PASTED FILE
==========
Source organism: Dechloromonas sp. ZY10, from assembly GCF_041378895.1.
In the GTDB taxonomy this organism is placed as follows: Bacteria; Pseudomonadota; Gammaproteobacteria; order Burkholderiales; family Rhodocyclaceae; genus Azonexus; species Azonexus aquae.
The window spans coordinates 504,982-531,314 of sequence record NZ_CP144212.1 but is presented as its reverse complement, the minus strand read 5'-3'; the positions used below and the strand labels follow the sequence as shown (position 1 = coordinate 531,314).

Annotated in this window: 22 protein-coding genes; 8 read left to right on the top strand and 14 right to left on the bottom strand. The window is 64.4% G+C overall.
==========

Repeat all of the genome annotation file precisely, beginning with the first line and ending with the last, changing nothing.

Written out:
Source organism: Dechloromonas sp. ZY10, from assembly GCF_041378895.1.
In the GTDB taxonomy this organism is placed as follows: Bacteria; Pseudomonadota; Gammaproteobacteria; order Burkholderiales; family Rhodocyclaceae; genus Azonexus; species Azonexus aquae.
The window spans coordinates 504,982-531,314 of sequence record NZ_CP144212.1 but is presented as its reverse complement, the minus strand read 5'-3'; the positions used below and the strand labels follow the sequence as shown (position 1 = coordinate 531,314).

Annotated in this window: 22 protein-coding genes; 8 read left to right on the top strand and 14 right to left on the bottom strand. The window is 64.4% G+C overall.